Painswick Rococo Garden

When it comes to a mass display, Painswick Rococo is one of the best snowdrop gardens.

Thousands of mainly Galanthus nivalis, the common snowdrop, put on a spectacular display through woodland with more naturalised in grass and teamed with other spring flowers in the borders.

snowdrop gardens
Winter sun on the Eagle House at Painswick Rococo Garden

There are some named varieties but it is sheer scale that makes this garden stand out.

Winter is also a great time to see the appreciate the structure of this idiosyncratic valley garden with its striking folly buildings.

Painswick Rococo Garden is open daily until October 31 from 10.30-5pm with a snowdrop talk every day at noon during February. Admission is £7.20 adults, children five to 16 £3.30 and the website includes updates on the snowdrops.

Batsford Arboretum

Batsford may be best known for its trees with beautiful spring blossom and stunning autumn colour but it also has many drifts of snowdrops.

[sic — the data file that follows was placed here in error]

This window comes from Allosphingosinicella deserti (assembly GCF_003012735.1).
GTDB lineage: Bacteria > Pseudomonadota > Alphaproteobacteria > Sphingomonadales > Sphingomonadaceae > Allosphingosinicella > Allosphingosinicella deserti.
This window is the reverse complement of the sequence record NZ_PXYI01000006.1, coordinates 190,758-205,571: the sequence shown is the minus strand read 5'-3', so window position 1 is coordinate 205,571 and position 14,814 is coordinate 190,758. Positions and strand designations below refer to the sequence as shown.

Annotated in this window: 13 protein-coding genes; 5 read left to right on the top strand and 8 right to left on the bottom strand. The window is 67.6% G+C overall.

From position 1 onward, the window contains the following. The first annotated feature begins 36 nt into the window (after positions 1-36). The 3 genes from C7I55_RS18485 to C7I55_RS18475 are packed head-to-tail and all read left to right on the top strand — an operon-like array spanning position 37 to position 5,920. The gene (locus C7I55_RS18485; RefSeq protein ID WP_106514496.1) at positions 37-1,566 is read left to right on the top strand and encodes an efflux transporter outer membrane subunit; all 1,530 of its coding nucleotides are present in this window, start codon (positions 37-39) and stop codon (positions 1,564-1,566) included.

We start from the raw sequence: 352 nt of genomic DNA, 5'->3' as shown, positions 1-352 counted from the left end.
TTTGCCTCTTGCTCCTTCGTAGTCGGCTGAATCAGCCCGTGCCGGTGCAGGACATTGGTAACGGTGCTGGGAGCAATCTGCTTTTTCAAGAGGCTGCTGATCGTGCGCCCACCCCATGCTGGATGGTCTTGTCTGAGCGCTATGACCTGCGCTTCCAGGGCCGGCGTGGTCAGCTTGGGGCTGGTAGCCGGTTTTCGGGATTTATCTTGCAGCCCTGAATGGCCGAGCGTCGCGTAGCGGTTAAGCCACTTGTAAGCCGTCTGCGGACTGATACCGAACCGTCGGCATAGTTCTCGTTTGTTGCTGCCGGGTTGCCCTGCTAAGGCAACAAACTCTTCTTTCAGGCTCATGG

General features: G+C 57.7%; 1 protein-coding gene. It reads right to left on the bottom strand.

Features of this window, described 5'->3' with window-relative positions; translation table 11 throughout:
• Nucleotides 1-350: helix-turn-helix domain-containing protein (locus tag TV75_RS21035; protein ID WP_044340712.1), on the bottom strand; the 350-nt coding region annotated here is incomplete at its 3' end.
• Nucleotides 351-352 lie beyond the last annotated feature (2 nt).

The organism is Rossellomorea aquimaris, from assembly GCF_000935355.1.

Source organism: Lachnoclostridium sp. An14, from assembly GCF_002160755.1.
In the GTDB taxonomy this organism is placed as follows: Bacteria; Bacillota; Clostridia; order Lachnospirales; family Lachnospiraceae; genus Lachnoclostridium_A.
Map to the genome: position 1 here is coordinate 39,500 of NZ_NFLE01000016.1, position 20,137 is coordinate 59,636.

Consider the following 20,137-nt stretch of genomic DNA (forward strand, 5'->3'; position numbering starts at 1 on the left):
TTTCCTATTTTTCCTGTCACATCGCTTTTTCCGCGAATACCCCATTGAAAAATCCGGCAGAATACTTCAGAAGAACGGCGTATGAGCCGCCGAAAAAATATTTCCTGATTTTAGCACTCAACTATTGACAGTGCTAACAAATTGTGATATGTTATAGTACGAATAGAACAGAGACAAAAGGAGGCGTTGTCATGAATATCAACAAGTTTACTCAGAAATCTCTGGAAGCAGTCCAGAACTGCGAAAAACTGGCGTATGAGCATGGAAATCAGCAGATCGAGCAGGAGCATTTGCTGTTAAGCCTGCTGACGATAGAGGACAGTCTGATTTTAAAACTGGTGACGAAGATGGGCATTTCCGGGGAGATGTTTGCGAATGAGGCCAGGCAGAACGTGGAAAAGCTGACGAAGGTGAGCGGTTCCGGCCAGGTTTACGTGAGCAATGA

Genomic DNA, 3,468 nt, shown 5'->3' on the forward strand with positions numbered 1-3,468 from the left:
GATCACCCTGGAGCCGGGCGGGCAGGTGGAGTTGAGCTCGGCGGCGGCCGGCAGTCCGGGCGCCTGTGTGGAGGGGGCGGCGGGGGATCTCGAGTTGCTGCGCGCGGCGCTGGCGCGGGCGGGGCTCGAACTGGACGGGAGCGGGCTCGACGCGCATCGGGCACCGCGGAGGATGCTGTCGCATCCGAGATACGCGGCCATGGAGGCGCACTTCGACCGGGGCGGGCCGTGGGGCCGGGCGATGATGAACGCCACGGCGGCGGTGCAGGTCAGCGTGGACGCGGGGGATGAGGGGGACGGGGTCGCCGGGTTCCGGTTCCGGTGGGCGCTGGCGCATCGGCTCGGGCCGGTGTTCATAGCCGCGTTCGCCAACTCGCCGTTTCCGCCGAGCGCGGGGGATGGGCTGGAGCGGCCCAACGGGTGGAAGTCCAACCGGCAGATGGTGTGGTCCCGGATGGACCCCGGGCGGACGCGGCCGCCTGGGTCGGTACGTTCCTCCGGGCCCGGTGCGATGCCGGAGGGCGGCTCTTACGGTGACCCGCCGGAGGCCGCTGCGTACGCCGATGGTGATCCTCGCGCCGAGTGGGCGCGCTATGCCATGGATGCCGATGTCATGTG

snowdrop gardens
Hellebores are another late winter highlight at Batsford Arboretum

Set alongside the privately owned Batsford Park, once the home of the Mitford sisters, the arboretum has a garden-like atmosphere with trees grouped for effect rather than by genus.

Snowdrops, hellebores, cyclamen and aconites make it a great place to visit in the winter with long views over the Cotswold countryside.

Batsford, near Moreton-in-Marsh, is open daily from 9-5pm and 10-5pm on Sundays and Bank Holidays. Admission is £7.95 adults, children aged four to 15 £3.50 (prices include voluntary 10% donation to the arboretum’s conservation work).

Newark Park

Newark Park is one of the snowdrop gardens where the appeal is the size of the display rather than the rarity of the flowers.

snowdrop gardens
Snowdrops are naturalised around the old hunting lodge at Newark Park